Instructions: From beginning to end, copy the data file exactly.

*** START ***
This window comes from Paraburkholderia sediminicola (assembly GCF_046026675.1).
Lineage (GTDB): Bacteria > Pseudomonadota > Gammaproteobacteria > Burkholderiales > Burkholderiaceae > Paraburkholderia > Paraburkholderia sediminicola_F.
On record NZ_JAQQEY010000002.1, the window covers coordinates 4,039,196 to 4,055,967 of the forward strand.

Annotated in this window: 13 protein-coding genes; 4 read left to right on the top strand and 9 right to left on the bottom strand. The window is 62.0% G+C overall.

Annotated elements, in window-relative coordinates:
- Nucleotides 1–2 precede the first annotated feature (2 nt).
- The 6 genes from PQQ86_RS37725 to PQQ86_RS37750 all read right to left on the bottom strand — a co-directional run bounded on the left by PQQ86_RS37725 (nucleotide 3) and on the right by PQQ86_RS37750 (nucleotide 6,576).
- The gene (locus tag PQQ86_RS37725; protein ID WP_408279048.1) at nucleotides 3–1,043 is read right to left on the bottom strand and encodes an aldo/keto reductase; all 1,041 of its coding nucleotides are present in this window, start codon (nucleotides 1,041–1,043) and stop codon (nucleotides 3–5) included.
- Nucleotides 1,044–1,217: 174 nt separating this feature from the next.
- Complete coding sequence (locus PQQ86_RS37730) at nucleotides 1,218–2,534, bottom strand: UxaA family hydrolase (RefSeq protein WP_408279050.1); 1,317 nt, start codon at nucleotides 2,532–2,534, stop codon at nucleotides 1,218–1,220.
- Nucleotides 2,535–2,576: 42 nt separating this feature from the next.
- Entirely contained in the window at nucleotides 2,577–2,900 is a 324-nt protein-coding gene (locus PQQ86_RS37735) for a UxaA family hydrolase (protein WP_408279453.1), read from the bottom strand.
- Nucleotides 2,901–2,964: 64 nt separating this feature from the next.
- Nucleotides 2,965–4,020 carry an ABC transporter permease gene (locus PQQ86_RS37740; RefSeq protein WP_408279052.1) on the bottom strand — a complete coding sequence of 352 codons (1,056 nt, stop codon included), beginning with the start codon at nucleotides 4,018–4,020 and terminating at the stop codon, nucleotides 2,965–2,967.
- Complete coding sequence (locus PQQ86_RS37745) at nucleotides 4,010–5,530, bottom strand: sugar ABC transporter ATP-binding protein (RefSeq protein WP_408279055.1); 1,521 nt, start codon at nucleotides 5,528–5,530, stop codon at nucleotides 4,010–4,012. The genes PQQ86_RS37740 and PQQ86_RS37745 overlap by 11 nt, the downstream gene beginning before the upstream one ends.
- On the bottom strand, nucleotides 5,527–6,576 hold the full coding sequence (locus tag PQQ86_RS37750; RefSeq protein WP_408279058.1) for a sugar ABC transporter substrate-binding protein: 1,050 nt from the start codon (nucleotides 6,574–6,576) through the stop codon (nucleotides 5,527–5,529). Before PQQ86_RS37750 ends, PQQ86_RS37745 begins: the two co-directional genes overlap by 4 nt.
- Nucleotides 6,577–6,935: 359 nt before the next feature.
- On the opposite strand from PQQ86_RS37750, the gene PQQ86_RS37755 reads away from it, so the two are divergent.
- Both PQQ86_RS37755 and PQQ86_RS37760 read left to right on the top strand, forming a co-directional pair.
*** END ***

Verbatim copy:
This window comes from Paraburkholderia sediminicola (assembly GCF_046026675.1).
Lineage (GTDB): Bacteria > Pseudomonadota > Gammaproteobacteria > Burkholderiales > Burkholderiaceae > Paraburkholderia > Paraburkholderia sediminicola_F.
On record NZ_JAQQEY010000002.1, the window covers coordinates 4,039,196 to 4,055,967 of the forward strand.

Annotated in this window: 13 protein-coding genes; 4 read left to right on the top strand and 9 right to left on the bottom strand. The window is 62.0% G+C overall.

Annotated elements, in window-relative coordinates:
- Nucleotides 1–2 precede the first annotated feature (2 nt).
- The 6 genes from PQQ86_RS37725 to PQQ86_RS37750 all read right to left on the bottom strand — a co-directional run bounded on the left by PQQ86_RS37725 (nucleotide 3) and on the right by PQQ86_RS37750 (nucleotide 6,576).
- The gene (locus tag PQQ86_RS37725; protein ID WP_408279048.1) at nucleotides 3–1,043 is read right to left on the bottom strand and encodes an aldo/keto reductase; all 1,041 of its coding nucleotides are present in this window, start codon (nucleotides 1,041–1,043) and stop codon (nucleotides 3–5) included.
- Nucleotides 1,044–1,217: 174 nt separating this feature from the next.
- Complete coding sequence (locus PQQ86_RS37730) at nucleotides 1,218–2,534, bottom strand: UxaA family hydrolase (RefSeq protein WP_408279050.1); 1,317 nt, start codon at nucleotides 2,532–2,534, stop codon at nucleotides 1,218–1,220.
- Nucleotides 2,535–2,576: 42 nt separating this feature from the next.
- Entirely contained in the window at nucleotides 2,577–2,900 is a 324-nt protein-coding gene (locus PQQ86_RS37735) for a UxaA family hydrolase (protein WP_408279453.1), read from the bottom strand.
- Nucleotides 2,901–2,964: 64 nt separating this feature from the next.
- Nucleotides 2,965–4,020 carry an ABC transporter permease gene (locus PQQ86_RS37740; RefSeq protein WP_408279052.1) on the bottom strand — a complete coding sequence of 352 codons (1,056 nt, stop codon included), beginning with the start codon at nucleotides 4,018–4,020 and terminating at the stop codon, nucleotides 2,965–2,967.
- Complete coding sequence (locus PQQ86_RS37745) at nucleotides 4,010–5,530, bottom strand: sugar ABC transporter ATP-binding protein (RefSeq protein WP_408279055.1); 1,521 nt, start codon at nucleotides 5,528–5,530, stop codon at nucleotides 4,010–4,012. The genes PQQ86_RS37740 and PQQ86_RS37745 overlap by 11 nt, the downstream gene beginning before the upstream one ends.
- On the bottom strand, nucleotides 5,527–6,576 hold the full coding sequence (locus tag PQQ86_RS37750; RefSeq protein WP_408279058.1) for a sugar ABC transporter substrate-binding protein: 1,050 nt from the start codon (nucleotides 6,574–6,576) through the stop codon (nucleotides 5,527–5,529). Before PQQ86_RS37750 ends, PQQ86_RS37745 begins: the two co-directional genes overlap by 4 nt.
- Nucleotides 6,577–6,935: 359 nt before the next feature.
- On the opposite strand from PQQ86_RS37750, the gene PQQ86_RS37755 reads away from it, so the two are divergent.
- Both PQQ86_RS37755 and PQQ86_RS37760 read left to right on the top strand, forming a co-directional pair.